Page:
Or do the Labour party take their turn? If so then we are pretty much in the dark as to which stance on Brexit they will adopt. There are clearly signs they are coming around to acknowledging in public that staying in the single market and/or customs union might be a good idea. But it will depend on which faction of the leadership prevails when the time comes. It’s quite possible that Uncle Jeremy is keeping his mouth shut just now so as not to frighten away all those people beguiled by Starmer’s more emollient lawyerly positioning. When the time comes his own inclinations towards the hardest of Brexits might well carry the day. Even in spite of all the arguments demonstrating that delivering on almost all of Labour’s manifesto pledges does not require leaving the EU.
I have been thinking, once again, about what will happen if Theresa May – or anyone else for that matter – goes for the SM/CU option. Or concludes that if that’s the most workable option for Brexit then it would make more sense to remain an EU member and have a say in shaping future directions. Or if the whole thing disintegrates and someone seeks to repeal Article 50.
I don’t mean thinking about that in a wishful “wouldn’t it be nice to remain” sort of way. I mean thinking about it in a damage limitation sort of way.
And that brings me to the failure of leadership among the pro-EU contingent.
The Remain response to the current farrago is largely to replay old battles. “Everything that has happened since June 2016 demonstrates that the Remain analysis was right”. “Project Fear becomes Project Fact”. “When it wasn’t based on a range of incompatible, undeliverable promises, the Leave campaign was built on lies that have since been cruelly exposed”. That type of thing.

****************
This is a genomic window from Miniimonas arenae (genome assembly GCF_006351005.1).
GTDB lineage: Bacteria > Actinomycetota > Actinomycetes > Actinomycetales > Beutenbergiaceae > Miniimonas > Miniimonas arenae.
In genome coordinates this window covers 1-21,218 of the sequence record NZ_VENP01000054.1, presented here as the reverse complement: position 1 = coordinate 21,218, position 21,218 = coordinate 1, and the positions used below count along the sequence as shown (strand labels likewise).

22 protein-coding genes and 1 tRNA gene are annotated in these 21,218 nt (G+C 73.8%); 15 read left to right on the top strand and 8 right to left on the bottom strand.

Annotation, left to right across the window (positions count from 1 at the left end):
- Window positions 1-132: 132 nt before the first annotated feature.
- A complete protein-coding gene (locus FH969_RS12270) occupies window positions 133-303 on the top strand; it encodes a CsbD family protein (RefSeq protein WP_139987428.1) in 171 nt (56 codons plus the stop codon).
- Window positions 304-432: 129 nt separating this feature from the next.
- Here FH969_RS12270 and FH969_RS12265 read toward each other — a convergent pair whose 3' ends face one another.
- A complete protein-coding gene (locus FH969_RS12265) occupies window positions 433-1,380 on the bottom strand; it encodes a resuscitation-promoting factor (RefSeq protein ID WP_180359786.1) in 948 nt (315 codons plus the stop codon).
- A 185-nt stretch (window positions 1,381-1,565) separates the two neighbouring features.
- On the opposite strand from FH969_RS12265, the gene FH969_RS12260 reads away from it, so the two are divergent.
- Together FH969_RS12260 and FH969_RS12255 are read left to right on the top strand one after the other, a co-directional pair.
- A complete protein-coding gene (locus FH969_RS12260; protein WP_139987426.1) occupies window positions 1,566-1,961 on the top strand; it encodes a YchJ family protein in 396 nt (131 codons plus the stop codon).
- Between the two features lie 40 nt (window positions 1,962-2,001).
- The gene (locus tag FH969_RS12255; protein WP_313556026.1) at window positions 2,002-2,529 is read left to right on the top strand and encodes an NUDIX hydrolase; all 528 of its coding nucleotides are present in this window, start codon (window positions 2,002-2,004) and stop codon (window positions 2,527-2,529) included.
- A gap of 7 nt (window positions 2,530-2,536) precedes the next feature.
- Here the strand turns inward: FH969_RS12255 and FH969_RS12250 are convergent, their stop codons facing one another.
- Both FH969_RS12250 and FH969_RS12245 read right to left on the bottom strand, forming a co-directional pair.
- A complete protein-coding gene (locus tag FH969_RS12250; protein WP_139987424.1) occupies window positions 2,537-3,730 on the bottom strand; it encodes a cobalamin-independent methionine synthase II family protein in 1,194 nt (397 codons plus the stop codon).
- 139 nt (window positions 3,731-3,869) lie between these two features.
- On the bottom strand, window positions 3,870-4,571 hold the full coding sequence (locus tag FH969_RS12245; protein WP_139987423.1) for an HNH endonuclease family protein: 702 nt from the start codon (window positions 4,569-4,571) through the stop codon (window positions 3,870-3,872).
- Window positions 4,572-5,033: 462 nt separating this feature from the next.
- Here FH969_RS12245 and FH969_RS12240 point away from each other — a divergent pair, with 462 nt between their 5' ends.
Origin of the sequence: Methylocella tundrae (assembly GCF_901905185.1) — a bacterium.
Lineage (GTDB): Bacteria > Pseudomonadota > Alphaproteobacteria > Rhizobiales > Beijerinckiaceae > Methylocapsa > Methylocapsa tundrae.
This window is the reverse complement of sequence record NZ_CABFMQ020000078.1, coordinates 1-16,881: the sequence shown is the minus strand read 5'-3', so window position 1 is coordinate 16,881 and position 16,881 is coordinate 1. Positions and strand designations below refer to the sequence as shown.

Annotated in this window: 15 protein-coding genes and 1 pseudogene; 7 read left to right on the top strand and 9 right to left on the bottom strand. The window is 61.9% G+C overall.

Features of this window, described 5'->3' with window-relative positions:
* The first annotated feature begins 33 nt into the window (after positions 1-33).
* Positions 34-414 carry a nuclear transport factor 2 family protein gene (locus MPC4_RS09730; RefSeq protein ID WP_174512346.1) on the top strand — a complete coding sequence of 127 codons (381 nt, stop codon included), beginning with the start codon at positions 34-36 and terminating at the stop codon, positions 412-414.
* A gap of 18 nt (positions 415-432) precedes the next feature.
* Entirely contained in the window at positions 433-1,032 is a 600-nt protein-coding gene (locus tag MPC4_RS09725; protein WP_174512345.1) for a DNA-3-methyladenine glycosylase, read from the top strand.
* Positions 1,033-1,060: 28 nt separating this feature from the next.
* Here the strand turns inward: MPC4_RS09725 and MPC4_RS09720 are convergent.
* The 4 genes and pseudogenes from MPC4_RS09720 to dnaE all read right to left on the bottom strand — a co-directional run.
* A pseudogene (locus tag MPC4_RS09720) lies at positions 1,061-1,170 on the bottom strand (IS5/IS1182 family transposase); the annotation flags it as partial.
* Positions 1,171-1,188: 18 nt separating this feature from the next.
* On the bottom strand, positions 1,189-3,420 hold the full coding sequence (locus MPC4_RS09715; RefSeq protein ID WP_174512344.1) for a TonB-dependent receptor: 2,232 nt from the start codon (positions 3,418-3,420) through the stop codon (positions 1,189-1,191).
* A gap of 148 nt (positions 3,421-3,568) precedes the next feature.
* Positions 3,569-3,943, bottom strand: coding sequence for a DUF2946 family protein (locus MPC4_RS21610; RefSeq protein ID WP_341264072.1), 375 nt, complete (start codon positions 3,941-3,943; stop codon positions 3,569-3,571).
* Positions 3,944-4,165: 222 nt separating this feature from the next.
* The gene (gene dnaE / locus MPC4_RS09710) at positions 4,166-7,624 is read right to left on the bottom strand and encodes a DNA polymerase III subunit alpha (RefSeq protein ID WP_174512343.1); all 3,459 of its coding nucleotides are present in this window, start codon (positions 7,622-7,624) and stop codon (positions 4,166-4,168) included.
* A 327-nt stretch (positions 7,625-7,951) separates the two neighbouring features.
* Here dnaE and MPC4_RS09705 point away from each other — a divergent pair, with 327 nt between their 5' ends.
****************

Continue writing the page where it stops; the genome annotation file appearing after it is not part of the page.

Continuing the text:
However true those arguments might be they are backward looking. They might shift some of the waverers amongst us. But they are unlikely to result in a major change of heart on the part of staunch Leave voters. We can see it in the opinion polls. It appears we are now in the bizarre situation where a major chunk of the population thinks Brexit is going to turn out badly but that we should nonetheless do it anyway. The famous British sense of humour, as someone commented today on Twitter.
The pro-EU contingent should be thinking more about making arguments about what life would be like, and how things would be different, if it transpires that we do find ourselves continuing within the EU. It would be wise for someone to be laying the groundwork as a means of ameliorating the backlash from non-Brexit.